I’ve always been of the opinion that everyone is an expert when it comes to religion. Believer or not, everyone knows what to believe and is pretty certain about it. The people I find most fascinating in this mix are those who dare to question. While many doctrinaire religions call questioners “doubters” and suggest curiosity is some kind of sin, there are both religious and non who face the world with questions rather than answers. To me, this seems a more honest approach to things. The funny thing about this appreciation is that it is seldom reciprocal. Of course, people might be interested if I’d directed a block-buster movie or if I were a star. Until that happens, I’m an expert just like everybody else.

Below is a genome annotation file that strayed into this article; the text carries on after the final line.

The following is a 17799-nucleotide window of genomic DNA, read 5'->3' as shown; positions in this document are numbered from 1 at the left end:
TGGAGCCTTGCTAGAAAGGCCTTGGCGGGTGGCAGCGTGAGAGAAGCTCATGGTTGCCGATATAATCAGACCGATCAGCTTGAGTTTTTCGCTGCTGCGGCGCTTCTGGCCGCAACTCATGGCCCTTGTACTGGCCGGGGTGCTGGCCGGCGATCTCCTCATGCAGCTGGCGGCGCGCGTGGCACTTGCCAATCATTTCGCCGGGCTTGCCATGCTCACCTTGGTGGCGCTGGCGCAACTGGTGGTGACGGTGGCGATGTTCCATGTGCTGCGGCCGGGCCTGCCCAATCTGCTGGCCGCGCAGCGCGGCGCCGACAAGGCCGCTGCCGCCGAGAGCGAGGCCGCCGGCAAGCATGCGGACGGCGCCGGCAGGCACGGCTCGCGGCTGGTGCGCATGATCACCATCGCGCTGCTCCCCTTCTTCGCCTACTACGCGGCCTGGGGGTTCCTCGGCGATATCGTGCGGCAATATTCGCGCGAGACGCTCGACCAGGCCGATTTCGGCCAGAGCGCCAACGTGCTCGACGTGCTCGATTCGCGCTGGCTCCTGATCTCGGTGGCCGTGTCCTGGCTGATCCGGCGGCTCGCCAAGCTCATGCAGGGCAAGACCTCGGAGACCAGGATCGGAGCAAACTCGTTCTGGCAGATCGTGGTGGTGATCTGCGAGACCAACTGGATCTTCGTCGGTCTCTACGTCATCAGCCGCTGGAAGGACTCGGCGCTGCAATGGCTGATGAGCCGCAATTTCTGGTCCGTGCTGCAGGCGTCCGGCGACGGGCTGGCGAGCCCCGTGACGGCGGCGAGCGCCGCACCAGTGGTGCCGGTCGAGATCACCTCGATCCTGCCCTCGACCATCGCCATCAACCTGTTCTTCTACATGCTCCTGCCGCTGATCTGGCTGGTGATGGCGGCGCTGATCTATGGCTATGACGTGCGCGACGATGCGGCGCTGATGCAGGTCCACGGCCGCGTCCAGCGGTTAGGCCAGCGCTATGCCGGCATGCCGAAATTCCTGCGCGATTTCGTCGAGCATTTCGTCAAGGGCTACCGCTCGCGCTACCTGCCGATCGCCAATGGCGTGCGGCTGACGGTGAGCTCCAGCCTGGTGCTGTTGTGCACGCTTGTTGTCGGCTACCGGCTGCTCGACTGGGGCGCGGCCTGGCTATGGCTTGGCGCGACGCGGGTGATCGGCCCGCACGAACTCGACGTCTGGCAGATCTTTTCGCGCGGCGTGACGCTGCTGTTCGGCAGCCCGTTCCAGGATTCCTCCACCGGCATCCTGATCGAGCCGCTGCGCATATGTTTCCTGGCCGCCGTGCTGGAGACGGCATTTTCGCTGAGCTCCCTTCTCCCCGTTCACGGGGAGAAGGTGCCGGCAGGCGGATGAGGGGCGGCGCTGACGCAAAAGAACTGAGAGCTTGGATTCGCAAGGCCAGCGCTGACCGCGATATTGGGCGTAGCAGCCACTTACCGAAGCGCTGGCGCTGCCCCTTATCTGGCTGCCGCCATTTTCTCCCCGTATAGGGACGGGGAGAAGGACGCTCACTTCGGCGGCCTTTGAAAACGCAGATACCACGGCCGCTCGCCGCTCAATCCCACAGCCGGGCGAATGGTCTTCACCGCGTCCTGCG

In a grocery store last week a friend pointed out how many magazines had pictures of Robin Williams on the cover. Although his suicide two months ago was tragic, I wonder about the message we send to young people (and maybe some older ones as well) about this fixation. As we probe, attempting to understand the sad clown (and they generally all are), are we inadvertently telling our kids that suicide will make you an icon? We often hear accusations that extremist Muslims “brainwash” their youth into thinking that a righteous suicide will lead to glory. Perhaps the glory we perceive is somewhat different here in the post-Christian west than it is in the post-Christian east, yet I wonder what the essential difference really is. Why can’t we see that the cult of celebrity seldom ends well? The worship of the successful does not really grant them eternal life, as much as we may think otherwise.